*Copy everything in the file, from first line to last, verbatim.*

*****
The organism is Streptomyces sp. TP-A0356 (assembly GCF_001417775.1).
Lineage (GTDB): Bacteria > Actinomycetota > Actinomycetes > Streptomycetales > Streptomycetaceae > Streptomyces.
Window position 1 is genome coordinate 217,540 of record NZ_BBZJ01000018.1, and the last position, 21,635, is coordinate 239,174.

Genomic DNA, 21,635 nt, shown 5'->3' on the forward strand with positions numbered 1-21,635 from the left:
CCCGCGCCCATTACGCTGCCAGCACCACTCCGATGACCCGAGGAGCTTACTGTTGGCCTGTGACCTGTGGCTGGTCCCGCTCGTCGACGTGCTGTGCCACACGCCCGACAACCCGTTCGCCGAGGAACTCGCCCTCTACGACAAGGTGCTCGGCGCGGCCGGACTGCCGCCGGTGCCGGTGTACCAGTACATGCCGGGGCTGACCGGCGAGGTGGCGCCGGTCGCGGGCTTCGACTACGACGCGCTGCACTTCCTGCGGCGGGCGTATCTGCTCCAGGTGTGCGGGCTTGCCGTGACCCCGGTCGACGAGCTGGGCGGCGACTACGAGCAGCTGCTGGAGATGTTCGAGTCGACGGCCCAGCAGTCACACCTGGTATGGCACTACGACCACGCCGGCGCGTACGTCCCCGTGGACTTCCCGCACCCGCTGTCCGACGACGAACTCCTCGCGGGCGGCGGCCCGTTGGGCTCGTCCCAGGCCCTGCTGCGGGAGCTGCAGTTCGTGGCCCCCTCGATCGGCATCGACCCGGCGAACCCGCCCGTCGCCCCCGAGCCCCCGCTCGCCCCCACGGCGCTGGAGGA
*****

The organism is Streptomyces sp. TP-A0356 (assembly GCF_001417775.1).
Lineage (GTDB): Bacteria > Actinomycetota > Actinomycetes > Streptomycetales > Streptomycetaceae > Streptomyces.
Window position 1 is genome coordinate 217,540 of record NZ_BBZJ01000018.1, and the last position, 21,635, is coordinate 239,174.

Genomic DNA, 21,635 nt, shown 5'->3' on the forward strand with positions numbered 1-21,635 from the left:
CCCGCGCCCATTACGCTGCCAGCACCACTCCGATGACCCGAGGAGCTTACTGTTGGCCTGTGACCTGTGGCTGGTCCCGCTCGTCGACGTGCTGTGCCACACGCCCGACAACCCGTTCGCCGAGGAACTCGCCCTCTACGACAAGGTGCTCGGCGCGGCCGGACTGCCGCCGGTGCCGGTGTACCAGTACATGCCGGGGCTGACCGGCGAGGTGGCGCCGGTCGCGGGCTTCGACTACGACGCGCTGCACTTCCTGCGGCGGGCGTATCTGCTCCAGGTGTGCGGGCTTGCCGTGACCCCGGTCGACGAGCTGGGCGGCGACTACGAGCAGCTGCTGGAGATGTTCGAGTCGACGGCCCAGCAGTCACACCTGGTATGGCACTACGACCACGCCGGCGCGTACGTCCCCGTGGACTTCCCGCACCCGCTGTCCGACGACGAACTCCTCGCGGGCGGCGGCCCGTTGGGCTCGTCCCAGGCCCTGCTGCGGGAGCTGCAGTTCGTGGCCCCCTCGATCGGCATCGACCCGGCGAACCCGCCCGTCGCCCCCGAGCCCCCGCTCGCCCCCACGGCGCTGGAGGA